Disclosure: Some links on this page are monetized by the Skimlinks, Amazon, Rakuten Advertising, and eBay, affiliate programs. All prices are subject to change, and this article only reflects the prices available at time of publication.

The Milk-V Mars CM is a 55 x 40mm (2.2″ x 1.6″) computer-on-a-module that looks a lot like a Raspberry Pi Compute Module 4, and features the same dual 100-pin connectors, which should make it usable with carrier boards designed for the CM4.

But while Raspberry Pi’s compute module features an ARM-based Broadcomm processor, the Milk-V Mars CM packs a 1.5 GHz StarFive JH7110 quad-core chip based on RISC-V architecture.

That makes the Mars CM the latest in a growing line of RISC-V computers offered by Milk-V. This particular model supports 2GB to 8GB of LPDDR4 memory, 16MB of NOR flash boot memory and support for eMMC memory. But it’s not quite a standalone computer, as it lacks any full-sized USB, HDMI, or other ports. Instead you’ll need to connect it to a carrier board for those functions.

The Mars CM does have optional support for WiFi 5 and Bluetooth 5.2 connectivity, as well as the hardware necessary for

  • 1 x HDMI 2.0 port
  • 1 x MIPI-DSI (4-lane) display connector
  • 1 x Gigabit Ethernet PHY
  • 1 x MIPI-CSI (2 x 2 lane or 1 x 4 lane) camera connector
  • 1 x PCIe Gen 2 (1-lane, 5 Gbps)
  • 1 x USB 2.0

Software support for RISC-V is still very much a work in progress, but Milk-V says that the board should work with GNU/Linux distributions including Ubuntu, Fedora, Debian, and openSUSE.

The Milk-V Mars CM is up for pre-order now for for $34 and up. The starting price will get you a model with 2GB of RAM, 8GB of storage, and no wireless connectivity, but it only costs $5 to upgrade to a model with WiFi and Bluetooth.

A top-of-the-line 8GB/32GB/WiFi & BT model sells for $84.

This isn’t the first computer from Milk-V to follow a Raspberry Pi form factor. Earlier this year the company launched the original RISC-V Mars single-board computer. That model has the same JH7110 processor, but it’s the same general shape and size as Raspberry Pi’s Model B single-board computers, with built-in USB, HDMI, and Ethernet ports.

That model has a list price of $39 and up, but it’s currently out of stock.

thanks Upgrade pi-top[3]!

Support Liliputing

Liliputing's primary sources of revenue are advertising and affiliate links (if you click the "Shop" button at the top of the page and buy something on Amazon, for example, we'll get a small commission).

But there are several ways you can support the site directly even if you're using an ad blocker* and hate online shopping.

Contribute to our Patreon campaign


Contribute via PayPal

* If you are using an ad blocker like uBlock Origin and seeing a pop-up message at the bottom of the screen, we have a guide that may help you disable it.

Subscribe to Liliputing via Email

Enter your email address to subscribe to this blog and receive notifications of new posts by email.

Join 9,437 other subscribers

Join the Conversation


Your email address will not be published. Required fields are marked *

This site uses Akismet to reduce spam. Learn how your comment data is processed.

  1. Glad to be of service!

    Though at the risk of being pedantic, isn’t the Mars a Raspberry Pi 3B+ form factor?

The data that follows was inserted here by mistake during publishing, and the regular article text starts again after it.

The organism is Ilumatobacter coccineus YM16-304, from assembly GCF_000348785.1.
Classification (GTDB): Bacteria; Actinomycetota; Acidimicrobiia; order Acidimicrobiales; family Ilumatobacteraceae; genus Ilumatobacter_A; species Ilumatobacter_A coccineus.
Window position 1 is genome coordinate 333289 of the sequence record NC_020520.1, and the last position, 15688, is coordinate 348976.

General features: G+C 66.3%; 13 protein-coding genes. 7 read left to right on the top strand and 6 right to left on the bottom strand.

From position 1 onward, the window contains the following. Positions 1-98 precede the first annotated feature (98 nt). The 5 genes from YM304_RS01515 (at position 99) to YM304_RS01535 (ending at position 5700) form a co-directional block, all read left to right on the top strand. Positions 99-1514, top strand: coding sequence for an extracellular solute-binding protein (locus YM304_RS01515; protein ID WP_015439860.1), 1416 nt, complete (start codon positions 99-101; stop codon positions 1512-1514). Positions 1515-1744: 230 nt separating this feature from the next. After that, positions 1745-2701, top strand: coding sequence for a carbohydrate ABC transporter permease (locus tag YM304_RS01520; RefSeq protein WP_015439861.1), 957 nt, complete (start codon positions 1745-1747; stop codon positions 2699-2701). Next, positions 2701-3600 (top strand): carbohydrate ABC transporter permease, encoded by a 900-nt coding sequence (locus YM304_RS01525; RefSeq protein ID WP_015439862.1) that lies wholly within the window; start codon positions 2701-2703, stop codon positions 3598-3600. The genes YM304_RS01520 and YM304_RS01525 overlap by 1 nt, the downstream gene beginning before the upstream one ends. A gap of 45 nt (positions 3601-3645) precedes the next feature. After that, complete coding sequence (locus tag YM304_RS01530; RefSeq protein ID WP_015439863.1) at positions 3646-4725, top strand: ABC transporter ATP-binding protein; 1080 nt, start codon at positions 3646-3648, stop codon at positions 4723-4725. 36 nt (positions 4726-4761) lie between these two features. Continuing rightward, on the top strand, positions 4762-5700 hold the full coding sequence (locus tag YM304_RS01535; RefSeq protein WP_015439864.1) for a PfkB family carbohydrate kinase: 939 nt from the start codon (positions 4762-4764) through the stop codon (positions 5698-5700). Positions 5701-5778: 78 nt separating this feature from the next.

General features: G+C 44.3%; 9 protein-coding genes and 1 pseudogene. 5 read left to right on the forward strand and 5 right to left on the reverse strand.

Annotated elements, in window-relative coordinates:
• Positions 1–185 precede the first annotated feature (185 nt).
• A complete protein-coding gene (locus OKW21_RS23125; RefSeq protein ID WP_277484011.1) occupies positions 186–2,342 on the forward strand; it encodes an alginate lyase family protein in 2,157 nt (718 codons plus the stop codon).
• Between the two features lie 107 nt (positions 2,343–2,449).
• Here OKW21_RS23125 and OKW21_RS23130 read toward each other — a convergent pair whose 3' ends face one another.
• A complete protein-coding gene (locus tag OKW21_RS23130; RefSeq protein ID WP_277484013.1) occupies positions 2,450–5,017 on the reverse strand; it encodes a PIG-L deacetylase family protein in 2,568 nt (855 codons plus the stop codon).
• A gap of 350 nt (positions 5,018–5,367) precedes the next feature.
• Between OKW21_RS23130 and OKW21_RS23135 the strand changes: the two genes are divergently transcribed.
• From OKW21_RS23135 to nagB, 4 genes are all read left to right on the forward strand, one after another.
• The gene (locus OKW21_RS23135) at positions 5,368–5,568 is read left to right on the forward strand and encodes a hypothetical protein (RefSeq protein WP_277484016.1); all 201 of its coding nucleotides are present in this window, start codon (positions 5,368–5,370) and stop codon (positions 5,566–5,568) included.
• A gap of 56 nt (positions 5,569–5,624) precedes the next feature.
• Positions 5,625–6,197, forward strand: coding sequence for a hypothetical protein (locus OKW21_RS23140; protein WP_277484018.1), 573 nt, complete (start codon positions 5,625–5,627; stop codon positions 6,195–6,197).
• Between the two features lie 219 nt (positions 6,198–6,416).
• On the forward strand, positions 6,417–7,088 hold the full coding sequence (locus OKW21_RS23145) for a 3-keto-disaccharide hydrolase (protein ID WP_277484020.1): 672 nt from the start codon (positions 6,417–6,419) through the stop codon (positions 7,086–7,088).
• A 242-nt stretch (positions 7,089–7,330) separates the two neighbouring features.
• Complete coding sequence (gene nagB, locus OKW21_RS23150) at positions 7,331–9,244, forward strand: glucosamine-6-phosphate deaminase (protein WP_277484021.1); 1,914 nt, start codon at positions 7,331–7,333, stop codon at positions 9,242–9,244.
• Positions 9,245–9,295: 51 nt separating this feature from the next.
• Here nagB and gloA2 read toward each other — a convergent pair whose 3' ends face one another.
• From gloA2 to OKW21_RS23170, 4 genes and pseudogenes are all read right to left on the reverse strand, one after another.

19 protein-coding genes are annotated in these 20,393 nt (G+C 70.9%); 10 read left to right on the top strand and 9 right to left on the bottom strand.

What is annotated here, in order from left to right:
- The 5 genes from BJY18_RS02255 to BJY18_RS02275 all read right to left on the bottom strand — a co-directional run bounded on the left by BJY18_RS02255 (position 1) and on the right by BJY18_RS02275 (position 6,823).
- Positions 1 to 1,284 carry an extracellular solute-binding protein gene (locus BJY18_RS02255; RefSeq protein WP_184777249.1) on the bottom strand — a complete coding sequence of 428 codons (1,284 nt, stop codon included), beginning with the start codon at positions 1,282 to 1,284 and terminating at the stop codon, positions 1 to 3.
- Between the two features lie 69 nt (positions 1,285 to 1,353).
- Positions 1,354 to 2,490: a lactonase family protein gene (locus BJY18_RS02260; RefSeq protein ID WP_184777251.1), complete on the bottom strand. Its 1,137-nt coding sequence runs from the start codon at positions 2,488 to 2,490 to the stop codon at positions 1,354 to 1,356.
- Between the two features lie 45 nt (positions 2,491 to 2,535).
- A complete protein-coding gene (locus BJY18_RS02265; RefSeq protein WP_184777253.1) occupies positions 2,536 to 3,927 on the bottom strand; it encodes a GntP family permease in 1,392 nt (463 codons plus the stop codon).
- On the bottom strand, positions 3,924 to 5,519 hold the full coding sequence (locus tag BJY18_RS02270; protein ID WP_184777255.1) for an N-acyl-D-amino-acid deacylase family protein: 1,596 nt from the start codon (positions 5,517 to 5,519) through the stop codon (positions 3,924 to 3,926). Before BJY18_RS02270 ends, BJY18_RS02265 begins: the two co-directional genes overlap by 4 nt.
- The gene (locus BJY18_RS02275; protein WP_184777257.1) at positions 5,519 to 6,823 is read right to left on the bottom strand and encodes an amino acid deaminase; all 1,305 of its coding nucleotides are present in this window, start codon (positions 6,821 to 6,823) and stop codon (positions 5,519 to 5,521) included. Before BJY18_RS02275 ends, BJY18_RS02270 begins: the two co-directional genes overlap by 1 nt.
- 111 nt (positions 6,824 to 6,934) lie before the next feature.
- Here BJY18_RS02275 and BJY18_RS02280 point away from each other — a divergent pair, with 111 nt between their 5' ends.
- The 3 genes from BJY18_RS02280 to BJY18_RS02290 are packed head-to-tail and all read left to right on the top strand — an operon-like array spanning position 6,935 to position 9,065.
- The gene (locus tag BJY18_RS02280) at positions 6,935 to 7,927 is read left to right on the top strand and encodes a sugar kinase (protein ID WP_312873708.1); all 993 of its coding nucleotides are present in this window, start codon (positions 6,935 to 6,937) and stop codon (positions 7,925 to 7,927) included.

“That model has the same JH7110 processor, but it’s the same general shape and size as the Raspberry Pi 4 Model B”

    P.S. Looking forward to your piece on the Meles – IIUC it has 4xUSB3-A ports and supports up to 16Gb RAM in a RPi3B+ form factor!

    1. Obviously I’m a bit obsessed with preventing pi-top laptops* (and other RPi3B+ based products) from becoming e-waste but I think it would be really cool to see the next generations of developers, electronic engineers, computer scientists etc. learning to code for RISC-V on RISC-V with pi-top laptops

      *specifically those because no one else has yet improved upon the way they integrated SBC + breadboard in a portable form factor and because there are 1,000’s of them in schools across the World

    2. Oops, I’ve updated the article to refer to a more generic “Raspberry Pi Model B,” as that’s what I’d had in mind when writing that line 🙂

  2. Are there any non-Chinese companies releasing RISC-V processors? And if so, are any of them available in a similar form-factor development board?

  3. They should prioritize their stock of the SOC on getting a steady supply of the normal Mars boards first before shifting gears to another form factor since the compute module is not so useful by itself. For a new hardware platform like Risc-v most people would want a self contained device with working video out to test out for the first time. It’s already been a few months since the initial batch of the Mars sold out but is still out of stock. If the wait is too long before additional people can buy the board, then they will loose interest and confidence on the supply chain. Milk-v is going too fast trying to copy the success of Raspberry Pi but it was a few years in between the Pi and the release of their own CM.

    1. “For a new hardware platform” nobody has ever got a self-contained device. Not once, not ever. The whole point of using the CM4 form factor is to lessen supply chain problems, since you can use other (already manufactured) carrier boards.

      The only meaningful objection I’ve heard to this is that it only has one PCIe lane, meaning you can have one NVME drive or one WWAN card but not both. Moving WWAN to USB solves this but uses more power. All of this seems to be a limitation of the CM4 form factor in general.